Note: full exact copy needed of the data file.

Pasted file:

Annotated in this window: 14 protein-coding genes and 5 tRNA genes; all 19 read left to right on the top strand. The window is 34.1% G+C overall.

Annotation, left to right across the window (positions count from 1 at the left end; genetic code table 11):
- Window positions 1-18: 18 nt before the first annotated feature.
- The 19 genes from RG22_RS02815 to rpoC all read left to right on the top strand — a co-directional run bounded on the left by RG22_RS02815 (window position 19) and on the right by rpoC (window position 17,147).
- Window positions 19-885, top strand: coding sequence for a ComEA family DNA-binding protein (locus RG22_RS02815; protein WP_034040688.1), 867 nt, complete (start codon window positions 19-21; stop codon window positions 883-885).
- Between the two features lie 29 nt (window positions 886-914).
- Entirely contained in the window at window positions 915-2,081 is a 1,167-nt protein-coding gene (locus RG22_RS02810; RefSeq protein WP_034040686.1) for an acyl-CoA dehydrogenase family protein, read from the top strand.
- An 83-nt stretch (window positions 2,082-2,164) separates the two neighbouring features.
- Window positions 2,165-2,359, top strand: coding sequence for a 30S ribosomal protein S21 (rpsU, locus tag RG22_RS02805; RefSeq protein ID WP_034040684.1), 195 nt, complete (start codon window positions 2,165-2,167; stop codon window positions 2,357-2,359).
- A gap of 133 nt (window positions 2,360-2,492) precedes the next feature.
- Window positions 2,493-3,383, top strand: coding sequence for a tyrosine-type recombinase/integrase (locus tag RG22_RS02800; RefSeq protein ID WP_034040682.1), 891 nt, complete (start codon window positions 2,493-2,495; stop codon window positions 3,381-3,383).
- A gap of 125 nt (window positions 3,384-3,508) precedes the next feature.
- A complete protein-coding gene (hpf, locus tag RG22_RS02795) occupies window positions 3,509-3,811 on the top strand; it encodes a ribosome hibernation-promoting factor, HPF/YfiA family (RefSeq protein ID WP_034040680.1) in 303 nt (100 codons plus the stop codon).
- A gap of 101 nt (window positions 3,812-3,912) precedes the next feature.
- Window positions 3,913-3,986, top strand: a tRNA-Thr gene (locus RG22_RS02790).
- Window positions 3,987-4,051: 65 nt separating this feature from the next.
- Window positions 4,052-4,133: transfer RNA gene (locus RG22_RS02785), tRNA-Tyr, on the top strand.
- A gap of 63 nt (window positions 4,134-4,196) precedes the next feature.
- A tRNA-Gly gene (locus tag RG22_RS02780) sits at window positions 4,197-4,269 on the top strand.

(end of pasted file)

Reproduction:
Annotated in this window: 14 protein-coding genes and 5 tRNA genes; all 19 read left to right on the top strand. The window is 34.1% G+C overall.

Annotation, left to right across the window (positions count from 1 at the left end; genetic code table 11):
- Window positions 1-18: 18 nt before the first annotated feature.
- The 19 genes from RG22_RS02815 to rpoC all read left to right on the top strand — a co-directional run bounded on the left by RG22_RS02815 (window position 19) and on the right by rpoC (window position 17,147).
- Window positions 19-885, top strand: coding sequence for a ComEA family DNA-binding protein (locus RG22_RS02815; protein WP_034040688.1), 867 nt, complete (start codon window positions 19-21; stop codon window positions 883-885).
- Between the two features lie 29 nt (window positions 886-914).
- Entirely contained in the window at window positions 915-2,081 is a 1,167-nt protein-coding gene (locus RG22_RS02810; RefSeq protein WP_034040686.1) for an acyl-CoA dehydrogenase family protein, read from the top strand.
- An 83-nt stretch (window positions 2,082-2,164) separates the two neighbouring features.
- Window positions 2,165-2,359, top strand: coding sequence for a 30S ribosomal protein S21 (rpsU, locus tag RG22_RS02805; RefSeq protein ID WP_034040684.1), 195 nt, complete (start codon window positions 2,165-2,167; stop codon window positions 2,357-2,359).
- A gap of 133 nt (window positions 2,360-2,492) precedes the next feature.
- Window positions 2,493-3,383, top strand: coding sequence for a tyrosine-type recombinase/integrase (locus tag RG22_RS02800; RefSeq protein ID WP_034040682.1), 891 nt, complete (start codon window positions 2,493-2,495; stop codon window positions 3,381-3,383).
- A gap of 125 nt (window positions 3,384-3,508) precedes the next feature.
- A complete protein-coding gene (hpf, locus tag RG22_RS02795) occupies window positions 3,509-3,811 on the top strand; it encodes a ribosome hibernation-promoting factor, HPF/YfiA family (RefSeq protein ID WP_034040680.1) in 303 nt (100 codons plus the stop codon).
- A gap of 101 nt (window positions 3,812-3,912) precedes the next feature.
- Window positions 3,913-3,986, top strand: a tRNA-Thr gene (locus RG22_RS02790).
- Window positions 3,987-4,051: 65 nt separating this feature from the next.
- Window positions 4,052-4,133: transfer RNA gene (locus RG22_RS02785), tRNA-Tyr, on the top strand.
- A gap of 63 nt (window positions 4,134-4,196) precedes the next feature.
- A tRNA-Gly gene (locus tag RG22_RS02780) sits at window positions 4,197-4,269 on the top strand.